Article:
In the OfficeI like to think of myself as a person of faith; and to be sure, I do trust God…at least in some ways and at some times. But do I have the kind of faith that enables me to embrace hardship over the short-term because my real desire is focused on what God wants to do in me and in the world over the long term? A faith that refuses to take advantage of any status, position, or privilege that might be available to me so that I can be counted among the least? A faith that chooses mistreatment rather than the pleasures that come from compromise? A faith that regards disgrace for Christ’s sake as more to be desired than any fame that comes my way for achievements of my own?

Many years after Moses was gone, the Apostle Paul would write: “Whatever were gains to me, I now consider loss for the sake of Christ. What is more, I consider everything a loss because of the surpassing worth of knowing Christ Jesus my Lord” (Phil. 3:7-8).

Today, may our short and limited view be enlarged by the longer and grander view of His glory and His purpose. And may we rest securely in the promise that when we live in faith: “We shall be like Him, for we shall see Him as He is” (1 John 3:2).

In the Office: Faith in the Promiser More Than the Promise

Today’s New Testament lesson (Hebrews 11:13-22) continues my time in the great “Faith Chapter” of the Bible, and it reminds me that several of the sermons and Bible studies with which I’ve been engaged recently are built on they key idea that faith provides the “firm footing” that makes “walking with Christ” possible. Faith allows us to be “anxious for nothing” (Philippians 4:6) — as one of our mid-week Bible studies has emphasized. And faith makes it possible for us to “get out of the boat” (Matthew 14:28-30) so that we can take risks, overcome obstacles, and deal with failure — as our current sermon series has suggested.

In the OfficeAnd yet, I think it’s fair to observe that in much of our teaching about faith (including, for better or worse, my own) we tend to highlight faith’s power and potential by sharing stories where the promises in which we’re trusting get fulfilled. Because of faith, prayers get answered; relationships get restored; healing comes. And while we can thank God that this is, in fact, the way that some stories end; we should acknowledge that such happy endings aren’t always forthcoming. And very significantly, that doesn’t mean that there was anything “wrong” with the faith of those involved — nor with the promise in which they trusted.

After listing many of the Bible’s faith heroes, the author of Hebrews makes this important statement: “All these people were still living by faith when they died. They did not receive the things promised; they only saw them and welcomed them from a distance, admitting that they were foreigners and strangers on earth” (verse 13). Let’s pay close attention to that. All these heroes were “living by faith;” and yet, they didn’t receive the things promised. In fact, if we keep reading in this chapter, we learn that many heroes not only didn’t receive the promises; they also suffered along the way: “Some faced jeers and flogging…they were put to death by stoning…they were killed by the sword” (Hebrews 11:36-37). How then, are we supposed to hold tightly to faith — even when we become aware that it may not bring the blessings for which we’ve hoped?

The answer, of course, is that we make sure our faith is in the “Promiser” rather than in the promises alone. Admittedly, such faith can be far easier to claim than it is to practice. But ultimately, our hope and trust aren’t placed in the good things we want God to provide (although, in His mercy, God provides many good things). Instead, our hope and trust are placed in God Himself. And as long as we have Him, we have everything we need.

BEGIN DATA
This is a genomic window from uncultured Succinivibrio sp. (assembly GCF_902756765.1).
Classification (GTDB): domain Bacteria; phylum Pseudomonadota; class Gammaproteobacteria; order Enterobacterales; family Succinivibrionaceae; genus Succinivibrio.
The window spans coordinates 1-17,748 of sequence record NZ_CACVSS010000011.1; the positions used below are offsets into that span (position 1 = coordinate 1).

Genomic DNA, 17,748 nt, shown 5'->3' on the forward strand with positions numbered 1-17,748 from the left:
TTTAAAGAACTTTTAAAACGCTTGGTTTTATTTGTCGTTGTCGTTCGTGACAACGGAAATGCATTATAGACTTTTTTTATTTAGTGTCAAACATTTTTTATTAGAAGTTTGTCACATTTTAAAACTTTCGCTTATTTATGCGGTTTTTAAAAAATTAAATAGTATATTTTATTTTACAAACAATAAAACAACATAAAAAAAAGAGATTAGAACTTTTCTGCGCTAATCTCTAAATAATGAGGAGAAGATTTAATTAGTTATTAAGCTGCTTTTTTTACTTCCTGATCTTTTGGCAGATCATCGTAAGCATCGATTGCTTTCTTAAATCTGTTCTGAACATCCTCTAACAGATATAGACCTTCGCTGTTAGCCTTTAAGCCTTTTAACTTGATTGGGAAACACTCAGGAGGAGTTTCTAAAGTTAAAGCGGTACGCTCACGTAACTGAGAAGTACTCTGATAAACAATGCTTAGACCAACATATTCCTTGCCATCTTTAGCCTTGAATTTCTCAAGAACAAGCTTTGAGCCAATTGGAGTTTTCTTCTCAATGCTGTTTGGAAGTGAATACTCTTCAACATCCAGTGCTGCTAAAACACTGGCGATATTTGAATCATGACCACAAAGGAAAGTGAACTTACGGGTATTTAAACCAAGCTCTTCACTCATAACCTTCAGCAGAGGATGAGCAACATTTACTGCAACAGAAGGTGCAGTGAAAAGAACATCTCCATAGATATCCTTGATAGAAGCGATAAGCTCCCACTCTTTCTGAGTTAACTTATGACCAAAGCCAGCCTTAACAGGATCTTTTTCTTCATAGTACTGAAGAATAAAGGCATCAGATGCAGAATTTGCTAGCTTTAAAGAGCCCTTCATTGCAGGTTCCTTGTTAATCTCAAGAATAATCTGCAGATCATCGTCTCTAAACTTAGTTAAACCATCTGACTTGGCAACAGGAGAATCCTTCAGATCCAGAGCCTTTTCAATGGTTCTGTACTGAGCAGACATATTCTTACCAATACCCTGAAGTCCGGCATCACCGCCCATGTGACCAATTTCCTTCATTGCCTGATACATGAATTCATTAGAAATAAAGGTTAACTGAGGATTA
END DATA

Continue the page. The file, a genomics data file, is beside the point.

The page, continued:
The psalm from which I preached last Sunday put it like this: “You, LORD, are my refuge, my portion in the land of the living” (Ps. 142:5). May we trust deeply in the Promiser today; and may those promises that are fulfilled in us make us yearn all the more for His presence.

In the Office: Best Faith Forward

Today’s New Testament lesson (Hebrews 11:1-12) comes from what many of us know as the “Faith Chapter” of the Bible, and it contains one of my favorite passages:

By faith Abraham, when called to go to a place he would later receive as his inheritance, obeyed and went, even though he did not know where he was going. By faith he made his home in the promised land like a stranger in a foreign country; he lived in tents, as did Isaac and Jacob, who were heirs with him of the same promise. For he was looking forward to the city with foundations, whose architect and builder is God. (Verses 8-10)

In the OfficeAs much as we might prefer it to be otherwise; faith, I think, always has this “unknown” quality to it. God calls — rarely providing a detailed map of where we’re going or how we’re going to get there — and we set off on the journey. We shouldn’t expect the trip to be easy. We are, after all, “strangers in a foreign country,” who are “living in tents” rather than putting down roots and building kingdoms for ourselves. But we keep moving anyway, because we know that somewhere out before us awaits a home of permanence and peace, fashioned by our Faithful Father.

In the early weeks of this new year, my congregation and I have been examining these dynamics in a sermon series that I’ve called “Putting Your Best Faith Forward.” As we’ve discussed, part of the challenge before us is to keep stepping out in trust — even when we know that there may be risks, obstacles and failures ahead.

Where might God be calling us today? And will we have the faith to go — to “put our best faith forward” — because we trust that He is both our destination and our companion on the Way?